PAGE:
This approach may sound a bit like what I did on my summer vacation. However, since 2012 is shaping up to be one for the record books in so many ways, I thought the added perspective from my industry travels might be of interest.
Last fall I attended the 25th World LP Gas Forum along with a few other hardy U.S. participants.
A 16-hour direct flight from Houston into a hot and mostly humid environment makes one wonder if a better spot could have been selected. However, this tiny emirate country, friendly to the United States, is soon to be one of the world’s largest producers of natural gas and natural gas liquids (NGLs). These volumes will be destined for the thirsty markets of China, Japan and Indonesia, among other Asian destinations.
A second revelation for me was the extent of the Asian growth for NGLs. In just one example, a speaker summarized the Indonesian government’s successful 10-year plan of converting from primarily a kerosene consumer to a natural gas liquids consumer for its 250 million people. This is yet another example of the rapid double-digit growth that drives world propane prices.
While attending the winter convention of the Minnesota Propane Gas Association in January, I was reminded of the hardiness of people in this region.
These descendants of Sweden, Norway and other Scandinavian and Baltic nations continue to have pride in their cold weather, in being outdoors in the cold weather and in having their largest convention in the cold weather. It was lively and well attended.
I learned that natural gas is attempting to encroach on the propane markets in a number of ways. For example, delivered liquefied natural gas (LNG) is making efforts to access the largest corn-dryer demands. It is an economic-driven effort that points out the remarkable Btu value distinction between propane and natural gas. Further, we are hearing of local natural gas distribution companies expanding to smaller villages that are primarily propane-fueled.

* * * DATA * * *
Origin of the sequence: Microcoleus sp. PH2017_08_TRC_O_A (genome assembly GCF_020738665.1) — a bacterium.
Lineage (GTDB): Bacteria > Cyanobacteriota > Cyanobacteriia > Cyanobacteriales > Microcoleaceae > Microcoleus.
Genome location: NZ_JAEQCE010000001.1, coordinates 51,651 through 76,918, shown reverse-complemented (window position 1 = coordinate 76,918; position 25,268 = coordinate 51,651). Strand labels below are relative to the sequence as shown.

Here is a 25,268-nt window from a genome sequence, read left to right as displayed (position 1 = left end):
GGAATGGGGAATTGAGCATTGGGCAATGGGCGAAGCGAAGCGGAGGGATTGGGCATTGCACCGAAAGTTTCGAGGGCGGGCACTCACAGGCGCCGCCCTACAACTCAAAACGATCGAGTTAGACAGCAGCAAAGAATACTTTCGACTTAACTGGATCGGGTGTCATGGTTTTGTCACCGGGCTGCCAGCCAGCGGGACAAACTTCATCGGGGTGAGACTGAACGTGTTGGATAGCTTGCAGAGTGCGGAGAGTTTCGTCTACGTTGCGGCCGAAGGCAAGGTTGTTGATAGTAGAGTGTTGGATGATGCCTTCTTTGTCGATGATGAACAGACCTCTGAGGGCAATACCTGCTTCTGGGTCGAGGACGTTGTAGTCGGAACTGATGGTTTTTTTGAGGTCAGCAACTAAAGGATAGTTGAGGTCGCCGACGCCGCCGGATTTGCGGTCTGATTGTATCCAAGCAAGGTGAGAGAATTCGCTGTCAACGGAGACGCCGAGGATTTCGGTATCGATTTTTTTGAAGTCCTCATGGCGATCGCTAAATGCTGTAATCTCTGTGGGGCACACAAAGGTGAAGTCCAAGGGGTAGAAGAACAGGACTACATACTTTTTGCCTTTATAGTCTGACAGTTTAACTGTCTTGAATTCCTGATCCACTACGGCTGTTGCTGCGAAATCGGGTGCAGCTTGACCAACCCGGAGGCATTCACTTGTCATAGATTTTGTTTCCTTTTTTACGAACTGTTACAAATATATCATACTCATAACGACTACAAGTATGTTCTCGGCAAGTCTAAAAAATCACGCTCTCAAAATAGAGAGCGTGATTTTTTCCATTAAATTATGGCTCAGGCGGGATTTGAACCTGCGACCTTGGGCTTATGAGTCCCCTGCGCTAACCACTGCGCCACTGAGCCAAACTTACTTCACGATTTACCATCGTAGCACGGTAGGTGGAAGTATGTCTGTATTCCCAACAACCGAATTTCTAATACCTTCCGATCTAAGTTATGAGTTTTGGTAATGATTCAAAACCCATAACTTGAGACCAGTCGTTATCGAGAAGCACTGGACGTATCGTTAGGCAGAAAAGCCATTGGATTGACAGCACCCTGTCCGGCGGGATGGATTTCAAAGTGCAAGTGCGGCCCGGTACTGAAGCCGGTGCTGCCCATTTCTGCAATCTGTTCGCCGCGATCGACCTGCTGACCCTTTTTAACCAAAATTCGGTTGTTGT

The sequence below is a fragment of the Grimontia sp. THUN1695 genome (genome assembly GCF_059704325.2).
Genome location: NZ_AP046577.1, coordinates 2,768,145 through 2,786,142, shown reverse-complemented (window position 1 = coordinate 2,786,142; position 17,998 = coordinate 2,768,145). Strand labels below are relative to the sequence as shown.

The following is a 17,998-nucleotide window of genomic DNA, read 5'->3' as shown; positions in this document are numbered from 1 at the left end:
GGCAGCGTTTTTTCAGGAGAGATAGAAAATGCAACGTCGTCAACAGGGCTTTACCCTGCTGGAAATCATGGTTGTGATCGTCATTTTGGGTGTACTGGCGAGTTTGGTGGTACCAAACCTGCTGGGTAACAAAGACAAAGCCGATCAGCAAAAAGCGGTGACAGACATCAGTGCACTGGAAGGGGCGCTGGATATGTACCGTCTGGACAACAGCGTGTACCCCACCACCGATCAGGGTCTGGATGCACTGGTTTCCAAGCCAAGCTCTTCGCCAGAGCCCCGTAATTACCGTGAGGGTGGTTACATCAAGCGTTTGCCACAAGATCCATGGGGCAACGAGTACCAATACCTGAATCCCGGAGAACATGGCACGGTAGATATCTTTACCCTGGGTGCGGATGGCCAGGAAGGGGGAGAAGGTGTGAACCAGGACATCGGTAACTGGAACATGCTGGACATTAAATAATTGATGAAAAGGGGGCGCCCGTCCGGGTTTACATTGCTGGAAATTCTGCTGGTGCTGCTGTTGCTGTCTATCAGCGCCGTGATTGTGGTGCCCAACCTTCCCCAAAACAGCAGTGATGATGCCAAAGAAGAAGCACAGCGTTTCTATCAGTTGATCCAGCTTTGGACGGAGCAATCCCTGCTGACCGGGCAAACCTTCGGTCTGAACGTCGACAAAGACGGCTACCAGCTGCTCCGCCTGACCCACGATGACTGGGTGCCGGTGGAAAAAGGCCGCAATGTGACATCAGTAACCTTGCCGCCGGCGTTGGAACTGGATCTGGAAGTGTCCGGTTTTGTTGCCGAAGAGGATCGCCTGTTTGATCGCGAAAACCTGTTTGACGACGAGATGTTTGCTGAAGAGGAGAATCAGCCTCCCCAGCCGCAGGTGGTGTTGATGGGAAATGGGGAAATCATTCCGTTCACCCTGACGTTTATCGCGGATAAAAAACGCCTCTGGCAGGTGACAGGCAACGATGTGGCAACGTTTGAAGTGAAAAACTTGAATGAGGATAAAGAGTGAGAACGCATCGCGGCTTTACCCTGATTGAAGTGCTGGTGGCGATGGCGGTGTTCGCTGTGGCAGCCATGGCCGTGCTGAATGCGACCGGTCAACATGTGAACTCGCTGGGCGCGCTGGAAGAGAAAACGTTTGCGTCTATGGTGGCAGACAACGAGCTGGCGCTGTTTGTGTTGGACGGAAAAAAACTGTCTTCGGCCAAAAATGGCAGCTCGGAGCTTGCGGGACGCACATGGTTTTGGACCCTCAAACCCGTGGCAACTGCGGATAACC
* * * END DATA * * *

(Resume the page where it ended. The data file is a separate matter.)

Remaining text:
Despite these types of industry challenges, Minnesotans continue to be one of the most positive groups that I have encountered in my travels.
Key West, Fla.
Given the tough sledding our industry faces, the NPGA winter board meeting at the end of January was remarkably well attended, with strong representation across the retail propane industry.
One propane industry veteran from Wasilla, Alaska, was noted for having traveled the farthest and for experiencing the greatest temperature change (from a high of minus-18 degrees in Wasilla to 76 degrees in Key West – a variance of 94 degrees).
Most attending were looking for facts and insight, and I don’t believe they went home unsatisfied. Co-sponsored by PERC, the International Committee of NPGA conducted strong supply, demand and transportation seminars. Measured by attendance, quality of speakers and information provided, the event was highly successful. A robust question-and-answer session – if not cut off – might still be in session.
The speakers remarked that the current dynamics of the energy world are changing so fast that forecasting deep into the future is very challenging. This seminar is available in its entirety on the NPGA website (www.npga.org) and well worth the time to review.
In closing, I pass along an insight into an ongoing industry question that continues to perplex: Just why are propane prices so high? A good clue comes from a recent industry report that quoted global delivered values of propane as: Rotterdam $944, Mediterranean $934 and South China $1,002. All are reported in U.S. dollars and metric tons. This equates to a price of $1.81, $1.79 and $1.92, respectively, per U.S. gallon. From a global perspective, Mt. Belvieu propane looks quite cheap.
For those who care to know the simple conversion math, divide the dollar per ton by a factor of 521 to equate to the value of propane per gallon in U.S. dollars.